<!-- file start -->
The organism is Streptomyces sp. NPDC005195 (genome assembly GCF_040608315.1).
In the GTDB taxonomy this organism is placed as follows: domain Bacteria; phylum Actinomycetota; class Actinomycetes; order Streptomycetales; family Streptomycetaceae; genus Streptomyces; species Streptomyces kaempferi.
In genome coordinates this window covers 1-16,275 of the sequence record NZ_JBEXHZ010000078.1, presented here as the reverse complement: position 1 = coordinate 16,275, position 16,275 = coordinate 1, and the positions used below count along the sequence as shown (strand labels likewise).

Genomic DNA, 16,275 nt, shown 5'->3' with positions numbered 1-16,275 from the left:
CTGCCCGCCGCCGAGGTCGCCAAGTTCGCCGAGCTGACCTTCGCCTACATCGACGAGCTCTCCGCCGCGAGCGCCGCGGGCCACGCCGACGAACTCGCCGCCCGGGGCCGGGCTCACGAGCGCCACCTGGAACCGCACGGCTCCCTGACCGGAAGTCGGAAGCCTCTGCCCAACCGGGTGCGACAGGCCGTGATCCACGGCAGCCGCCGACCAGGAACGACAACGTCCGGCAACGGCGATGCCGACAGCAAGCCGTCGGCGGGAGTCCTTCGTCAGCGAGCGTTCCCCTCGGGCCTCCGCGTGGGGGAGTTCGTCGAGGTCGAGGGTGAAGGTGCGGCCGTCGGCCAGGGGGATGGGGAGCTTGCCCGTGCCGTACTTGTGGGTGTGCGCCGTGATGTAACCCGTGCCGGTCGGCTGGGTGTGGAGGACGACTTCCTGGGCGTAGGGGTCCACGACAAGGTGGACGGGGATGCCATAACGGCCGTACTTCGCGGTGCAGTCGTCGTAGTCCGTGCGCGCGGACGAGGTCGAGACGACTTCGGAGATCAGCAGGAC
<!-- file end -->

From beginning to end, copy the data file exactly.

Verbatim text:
The organism is Streptomyces sp. NPDC005195 (genome assembly GCF_040608315.1).
In the GTDB taxonomy this organism is placed as follows: domain Bacteria; phylum Actinomycetota; class Actinomycetes; order Streptomycetales; family Streptomycetaceae; genus Streptomyces; species Streptomyces kaempferi.
In genome coordinates this window covers 1-16,275 of the sequence record NZ_JBEXHZ010000078.1, presented here as the reverse complement: position 1 = coordinate 16,275, position 16,275 = coordinate 1, and the positions used below count along the sequence as shown (strand labels likewise).

Genomic DNA, 16,275 nt, shown 5'->3' with positions numbered 1-16,275 from the left:
CTGCCCGCCGCCGAGGTCGCCAAGTTCGCCGAGCTGACCTTCGCCTACATCGACGAGCTCTCCGCCGCGAGCGCCGCGGGCCACGCCGACGAACTCGCCGCCCGGGGCCGGGCTCACGAGCGCCACCTGGAACCGCACGGCTCCCTGACCGGAAGTCGGAAGCCTCTGCCCAACCGGGTGCGACAGGCCGTGATCCACGGCAGCCGCCGACCAGGAACGACAACGTCCGGCAACGGCGATGCCGACAGCAAGCCGTCGGCGGGAGTCCTTCGTCAGCGAGCGTTCCCCTCGGGCCTCCGCGTGGGGGAGTTCGTCGAGGTCGAGGGTGAAGGTGCGGCCGTCGGCCAGGGGGATGGGGAGCTTGCCCGTGCCGTACTTGTGGGTGTGCGCCGTGATGTAACCCGTGCCGGTCGGCTGGGTGTGGAGGACGACTTCCTGGGCGTAGGGGTCCACGACAAGGTGGACGGGGATGCCATAACGGCCGTACTTCGCGGTGCAGTCGTCGTAGTCCGTGCGCGCGGACGAGGTCGAGACGACTTCGGAGATCAGCAGGAC